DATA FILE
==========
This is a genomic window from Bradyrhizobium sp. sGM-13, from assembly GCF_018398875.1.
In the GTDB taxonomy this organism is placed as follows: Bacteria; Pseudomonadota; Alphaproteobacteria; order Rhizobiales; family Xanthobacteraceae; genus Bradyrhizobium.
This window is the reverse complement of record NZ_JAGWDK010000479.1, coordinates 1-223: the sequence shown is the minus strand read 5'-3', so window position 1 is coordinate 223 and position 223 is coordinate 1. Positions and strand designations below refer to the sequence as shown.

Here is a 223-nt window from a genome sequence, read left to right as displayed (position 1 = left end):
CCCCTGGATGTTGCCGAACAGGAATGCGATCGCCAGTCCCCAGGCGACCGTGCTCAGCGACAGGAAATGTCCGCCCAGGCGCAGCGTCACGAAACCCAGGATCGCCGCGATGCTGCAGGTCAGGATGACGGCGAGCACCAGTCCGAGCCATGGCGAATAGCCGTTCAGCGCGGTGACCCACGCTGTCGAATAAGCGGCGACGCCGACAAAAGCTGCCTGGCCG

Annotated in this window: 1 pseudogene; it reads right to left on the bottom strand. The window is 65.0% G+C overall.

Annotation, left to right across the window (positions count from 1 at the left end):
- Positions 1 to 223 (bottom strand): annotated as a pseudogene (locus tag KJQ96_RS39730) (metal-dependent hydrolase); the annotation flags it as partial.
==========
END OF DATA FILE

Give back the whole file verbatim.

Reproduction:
This is a genomic window from Bradyrhizobium sp. sGM-13, from assembly GCF_018398875.1.
In the GTDB taxonomy this organism is placed as follows: Bacteria; Pseudomonadota; Alphaproteobacteria; order Rhizobiales; family Xanthobacteraceae; genus Bradyrhizobium.
This window is the reverse complement of record NZ_JAGWDK010000479.1, coordinates 1-223: the sequence shown is the minus strand read 5'-3', so window position 1 is coordinate 223 and position 223 is coordinate 1. Positions and strand designations below refer to the sequence as shown.

Here is a 223-nt window from a genome sequence, read left to right as displayed (position 1 = left end):
CCCCTGGATGTTGCCGAACAGGAATGCGATCGCCAGTCCCCAGGCGACCGTGCTCAGCGACAGGAAATGTCCGCCCAGGCGCAGCGTCACGAAACCCAGGATCGCCGCGATGCTGCAGGTCAGGATGACGGCGAGCACCAGTCCGAGCCATGGCGAATAGCCGTTCAGCGCGGTGACCCACGCTGTCGAATAAGCGGCGACGCCGACAAAAGCTGCCTGGCCG

Annotated in this window: 1 pseudogene; it reads right to left on the bottom strand. The window is 65.0% G+C overall.

Annotation, left to right across the window (positions count from 1 at the left end):
- Positions 1 to 223 (bottom strand): annotated as a pseudogene (locus tag KJQ96_RS39730) (metal-dependent hydrolase); the annotation flags it as partial.